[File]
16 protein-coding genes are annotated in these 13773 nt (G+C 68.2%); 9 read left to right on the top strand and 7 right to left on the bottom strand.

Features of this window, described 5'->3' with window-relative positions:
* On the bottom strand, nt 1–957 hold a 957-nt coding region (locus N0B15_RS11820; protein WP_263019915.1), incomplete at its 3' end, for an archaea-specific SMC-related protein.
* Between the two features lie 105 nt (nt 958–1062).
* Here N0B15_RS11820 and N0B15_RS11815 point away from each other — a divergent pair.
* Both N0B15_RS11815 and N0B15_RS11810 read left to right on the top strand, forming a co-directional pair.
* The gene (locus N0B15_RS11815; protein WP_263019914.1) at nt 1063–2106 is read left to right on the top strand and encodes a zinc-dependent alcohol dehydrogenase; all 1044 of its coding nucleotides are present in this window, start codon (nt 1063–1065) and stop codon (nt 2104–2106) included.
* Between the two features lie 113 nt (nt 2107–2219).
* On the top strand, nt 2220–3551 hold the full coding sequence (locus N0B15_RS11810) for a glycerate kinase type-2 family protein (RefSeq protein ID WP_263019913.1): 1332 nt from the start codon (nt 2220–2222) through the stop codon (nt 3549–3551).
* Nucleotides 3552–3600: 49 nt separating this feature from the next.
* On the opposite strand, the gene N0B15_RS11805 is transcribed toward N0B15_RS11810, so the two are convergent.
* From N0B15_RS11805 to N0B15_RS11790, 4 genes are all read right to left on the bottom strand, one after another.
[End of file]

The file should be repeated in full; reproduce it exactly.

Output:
16 protein-coding genes are annotated in these 13773 nt (G+C 68.2%); 9 read left to right on the top strand and 7 right to left on the bottom strand.

Features of this window, described 5'->3' with window-relative positions:
* On the bottom strand, nt 1–957 hold a 957-nt coding region (locus N0B15_RS11820; protein WP_263019915.1), incomplete at its 3' end, for an archaea-specific SMC-related protein.
* Between the two features lie 105 nt (nt 958–1062).
* Here N0B15_RS11820 and N0B15_RS11815 point away from each other — a divergent pair.
* Both N0B15_RS11815 and N0B15_RS11810 read left to right on the top strand, forming a co-directional pair.
* The gene (locus N0B15_RS11815; protein WP_263019914.1) at nt 1063–2106 is read left to right on the top strand and encodes a zinc-dependent alcohol dehydrogenase; all 1044 of its coding nucleotides are present in this window, start codon (nt 1063–1065) and stop codon (nt 2104–2106) included.
* Between the two features lie 113 nt (nt 2107–2219).
* On the top strand, nt 2220–3551 hold the full coding sequence (locus N0B15_RS11810) for a glycerate kinase type-2 family protein (RefSeq protein ID WP_263019913.1): 1332 nt from the start codon (nt 2220–2222) through the stop codon (nt 3549–3551).
* Nucleotides 3552–3600: 49 nt separating this feature from the next.
* On the opposite strand, the gene N0B15_RS11805 is transcribed toward N0B15_RS11810, so the two are convergent.
* From N0B15_RS11805 to N0B15_RS11790, 4 genes are all read right to left on the bottom strand, one after another.